Australians win medals at the Linguistics Olympiad
While our athletes are in Rio, Australian high-school students have come back from Mysore (India) with gold and silver medals from the International Linguistics Olympiad! Hedvig Skirgård and Dominique Estival report.
The Australian delegation brought home several medals this year: a Silver in the team contest, a Gold in the individual and a Silver in the individual. The team from Melbourne Grammar School (Hamish Self, Martin Lee, Tom Ryan and Max Zhang) came second in the team contest; with Sweden receiving Gold and the UK Bronze. The two medalists in the individual contest were Max Zhang (Gold) from Melbourne Grammar School and Henry Wu (Silver) from Baulkham Hills High School. The full results of the contest can be found here and the problem set here. Max Zhang also received a prize for best solution of problem 2 and Tom Ryan, also from Melbourne Grammar School, received an Honourable Mention for his performance in the individual contest. This is Australia’s best performance to date, we are immensely proud – congratulations to all!
What then are linguistics olympiads all about? They’re about solving problems that are based in languages and linguistics – and these can look quite different. There’s been problems on brain patterns, counting systems, bar codes and much more. To see what IOL-problems look, go here. This year, the team contest involved listening to audio clips in !Xóõ – a Khoisan language of Africa with not only tones, but also a large number of click consonants. Very difficult indeed, we’re very proud of our Australian performance. !Xóõ is spoken by 4,000+ in Botswana and has perhaps the largest inventory of speech sounds in the world. To learn more about the language visit wikipedia and/or Ethnologue.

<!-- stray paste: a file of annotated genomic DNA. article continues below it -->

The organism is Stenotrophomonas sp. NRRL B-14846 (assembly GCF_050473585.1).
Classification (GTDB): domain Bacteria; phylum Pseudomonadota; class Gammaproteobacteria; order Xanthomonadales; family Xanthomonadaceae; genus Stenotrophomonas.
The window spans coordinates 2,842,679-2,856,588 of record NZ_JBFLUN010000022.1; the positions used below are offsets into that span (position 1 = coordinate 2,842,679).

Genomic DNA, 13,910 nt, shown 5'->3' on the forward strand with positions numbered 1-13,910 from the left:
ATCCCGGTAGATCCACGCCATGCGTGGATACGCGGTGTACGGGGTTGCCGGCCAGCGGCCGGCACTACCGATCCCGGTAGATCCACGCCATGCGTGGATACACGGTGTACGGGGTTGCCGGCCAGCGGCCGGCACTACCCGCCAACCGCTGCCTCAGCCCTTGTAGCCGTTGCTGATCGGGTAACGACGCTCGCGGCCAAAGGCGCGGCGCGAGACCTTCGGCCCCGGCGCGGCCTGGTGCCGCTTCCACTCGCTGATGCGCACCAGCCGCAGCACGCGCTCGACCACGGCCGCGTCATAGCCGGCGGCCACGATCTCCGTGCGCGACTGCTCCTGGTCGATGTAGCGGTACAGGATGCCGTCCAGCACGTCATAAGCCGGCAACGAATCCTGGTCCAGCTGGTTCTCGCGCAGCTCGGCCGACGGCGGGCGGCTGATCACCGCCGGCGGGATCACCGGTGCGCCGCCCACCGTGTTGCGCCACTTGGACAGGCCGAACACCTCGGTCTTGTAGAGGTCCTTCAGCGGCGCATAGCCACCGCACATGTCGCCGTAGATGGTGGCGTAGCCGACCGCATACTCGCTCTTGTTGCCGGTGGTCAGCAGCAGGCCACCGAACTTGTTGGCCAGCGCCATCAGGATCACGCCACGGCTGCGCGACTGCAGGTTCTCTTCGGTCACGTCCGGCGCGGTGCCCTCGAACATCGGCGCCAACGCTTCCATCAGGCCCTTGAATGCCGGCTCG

Since its beginnings in 2008, OzCLO has become a nationwide contest with over 1500 students participating in 2016. The competition challenges high-school students to develop their skills for solving linguistics problems based on fascinating real languages. No special knowledge of languages or linguistics is required, any secondary school student with analytical skills can participate! If you or your students are interested in participating, contact the organisers in your state/territory (click here for their contact details). The 2017 contest takes place in March. Students can participate online or at a local university.
Hedvig Skirgård is a linguistics PhD student at Australian National University and the IOL-PR chair. She blogs at humanswhoreadgrammars.blogspot.com. Dominique Estival is a researcher at the MARCS Institute, Western Sydney University. She was a co-founder of OzCLO and Chair of OzCLO 2008-2013.
Update: This post previously named only one of the schools involved. This has been corrected.
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